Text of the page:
The best way to identify if an organization is using eProcurement is to ask a simple question, “Does your organization use any eProcurement systems?”  Some prospects respond with a blank stare or say “what”? Ask them if they use Ariba, Coupa, Jaggaer or Oracle. These are the leaders but there are over 100 systems. (click here for a list)

They may also respond with “Yes” and hopefully the person shares what type of system they use, the process and how to interface with them.  The other responses “no” and “what is eProcurement” are more complex. 

A “no” doesn’t necessarily mean that the organization doesn’t use e-Procurement, it may mean that the person you are talking to isn’t the correct person to answer that question.  If your sales person is speaking with a plant manager who has ordered directly through the sales person for 20 years, but the parent organization uses eProcurement, this person may simply not know if the organization uses Procurement. 

Another potential issue is again just verbiage.  The person you are speaking to may know the e-Procurement system as the internal name such as “e-Buy” or they may just know it as “it’s a link on my desktop”. 

The other response to this question is “what is eProcurement?”  This I would classify the same way – you may not be talking to the right person.  A follow up question may be “Can you introduce me with someone in purchasing to ask?”  Some sales reps may want to avoid procurement due to all the paperwork, workflow and approvals needed, but someone in purchasing will definitely have an answer on whether the organization uses e-Procurement.

Another option is to work with the right eProcurement/punchout partner.  Your e-Procurement partner should be integrated with many organizations already so may have built a profile or at least identified which organizations in your area run which eProcurement platform.  This market intelligence allows your sales team to go into a meeting prepared with knowing as much about your customers’ eProcurement system as possible.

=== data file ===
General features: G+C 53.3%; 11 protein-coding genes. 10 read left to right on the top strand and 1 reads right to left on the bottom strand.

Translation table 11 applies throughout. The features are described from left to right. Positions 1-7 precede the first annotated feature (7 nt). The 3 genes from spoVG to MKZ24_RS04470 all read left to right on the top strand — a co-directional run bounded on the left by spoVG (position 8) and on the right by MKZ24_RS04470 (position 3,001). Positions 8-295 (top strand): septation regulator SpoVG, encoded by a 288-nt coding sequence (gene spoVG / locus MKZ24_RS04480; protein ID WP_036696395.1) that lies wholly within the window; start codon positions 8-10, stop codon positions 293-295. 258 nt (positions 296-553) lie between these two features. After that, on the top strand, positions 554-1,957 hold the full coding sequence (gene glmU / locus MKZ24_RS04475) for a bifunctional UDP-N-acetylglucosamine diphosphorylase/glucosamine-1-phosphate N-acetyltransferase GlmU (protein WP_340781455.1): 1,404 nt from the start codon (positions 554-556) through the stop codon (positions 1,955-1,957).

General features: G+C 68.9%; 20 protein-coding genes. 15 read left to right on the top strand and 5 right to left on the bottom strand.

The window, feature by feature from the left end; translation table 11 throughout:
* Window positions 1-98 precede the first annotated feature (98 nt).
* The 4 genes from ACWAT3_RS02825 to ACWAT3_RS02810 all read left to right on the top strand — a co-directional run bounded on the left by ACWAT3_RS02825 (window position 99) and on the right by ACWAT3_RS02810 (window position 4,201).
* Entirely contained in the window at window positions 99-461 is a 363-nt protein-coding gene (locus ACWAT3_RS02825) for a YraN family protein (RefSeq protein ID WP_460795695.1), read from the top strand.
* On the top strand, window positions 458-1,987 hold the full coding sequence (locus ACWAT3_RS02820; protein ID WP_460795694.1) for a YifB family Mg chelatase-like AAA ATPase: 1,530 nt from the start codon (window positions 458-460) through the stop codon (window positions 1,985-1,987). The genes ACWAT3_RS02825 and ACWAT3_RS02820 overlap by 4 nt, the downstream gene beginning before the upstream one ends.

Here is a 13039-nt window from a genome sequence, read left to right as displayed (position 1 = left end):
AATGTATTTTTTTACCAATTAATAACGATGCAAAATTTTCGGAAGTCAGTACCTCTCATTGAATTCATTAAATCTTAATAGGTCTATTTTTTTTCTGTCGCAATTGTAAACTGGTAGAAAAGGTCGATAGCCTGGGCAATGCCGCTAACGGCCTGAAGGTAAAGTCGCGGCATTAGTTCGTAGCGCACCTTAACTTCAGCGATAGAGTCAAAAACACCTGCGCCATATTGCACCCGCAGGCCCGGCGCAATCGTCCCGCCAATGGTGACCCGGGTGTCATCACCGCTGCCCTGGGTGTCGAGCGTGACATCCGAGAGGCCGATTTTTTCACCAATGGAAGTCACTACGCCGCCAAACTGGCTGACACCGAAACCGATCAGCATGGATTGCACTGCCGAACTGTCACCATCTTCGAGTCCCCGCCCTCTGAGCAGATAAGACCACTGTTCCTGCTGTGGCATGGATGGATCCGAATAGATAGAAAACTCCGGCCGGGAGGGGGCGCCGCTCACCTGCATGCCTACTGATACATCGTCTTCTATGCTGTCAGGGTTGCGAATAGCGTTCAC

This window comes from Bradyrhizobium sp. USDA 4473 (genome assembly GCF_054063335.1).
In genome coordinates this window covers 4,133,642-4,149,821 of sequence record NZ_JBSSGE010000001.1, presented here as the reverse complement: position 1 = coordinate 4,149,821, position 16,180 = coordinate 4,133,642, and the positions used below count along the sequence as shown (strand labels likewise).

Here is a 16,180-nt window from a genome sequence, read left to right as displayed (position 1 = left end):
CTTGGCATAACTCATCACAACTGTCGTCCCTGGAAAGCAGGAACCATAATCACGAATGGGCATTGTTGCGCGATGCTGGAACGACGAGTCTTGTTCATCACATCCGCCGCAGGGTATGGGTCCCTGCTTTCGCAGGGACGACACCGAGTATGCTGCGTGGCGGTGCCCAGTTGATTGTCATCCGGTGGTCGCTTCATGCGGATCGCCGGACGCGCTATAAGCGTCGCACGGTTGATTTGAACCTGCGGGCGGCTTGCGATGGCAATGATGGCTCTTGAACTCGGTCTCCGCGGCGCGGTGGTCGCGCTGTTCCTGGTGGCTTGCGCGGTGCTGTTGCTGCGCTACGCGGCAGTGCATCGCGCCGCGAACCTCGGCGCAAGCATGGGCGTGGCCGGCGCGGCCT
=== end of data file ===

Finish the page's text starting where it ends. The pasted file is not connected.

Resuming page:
After you identify your prospects that do have eProcurement systems, a follow up question might be, “If you do use eProcurement would you be interested in adding our organization’s punchout catalog to your eProcurement system?”  This one is key because it identifies if your organization can connect with their eProcurement system.  If that answer is “yes” all that’s left to do is turn it over to your IT/punchout team and get started.

If the answer is no, then we have a few more follow up questions that can vary on the objections.  The organization might say they don’t have the resources to implement at this time, or they may be out of supplier licenses or they may say they only punchout to contract vendors.  All of these objections can be overcome, but obviously require more information.  If a contract is required, you may need to wait until your items are rebid or maybe there is pricing negotiation to be had to sway the organization sooner … and the good thing is this can represent an opportunity for you!  If the organization doesn’t have the resources, you may ask when they will have resources.  If the organization doesn’t have the licenses, you might inquire if they are pursuing adding new licenses to their eProcurement system.

As you can see there are questions and evaluations required on both sides to successfully implement an integrated system that is mutually beneficial for you and your customer. Additionally, it is a marketing opportunity where you can promote that your company offers integration with e-procurement systems.

To learn more about eProcurement, contact Jeremy at Greenwing.

In a competitive marketplace, and especially since it appears that the industrial market in many parts of the country is experiencing slower growth, another “arrow in your sales toolkit” could be the difference between winning or not, profitable growth and taking share or frustration and stagnation.  This is how technology can be part of your service offering and a revenue generator (rather than an “investment”.)  Coupled with a robust online catalog (and you should have a minimum of 100,000 SKUs on your site that are regularly updated and match what you’ve traditionally sold), you can differentiate yourself, beat Grainger and make your eCommerce business a revenue generator (yes, you can get to an ROI!)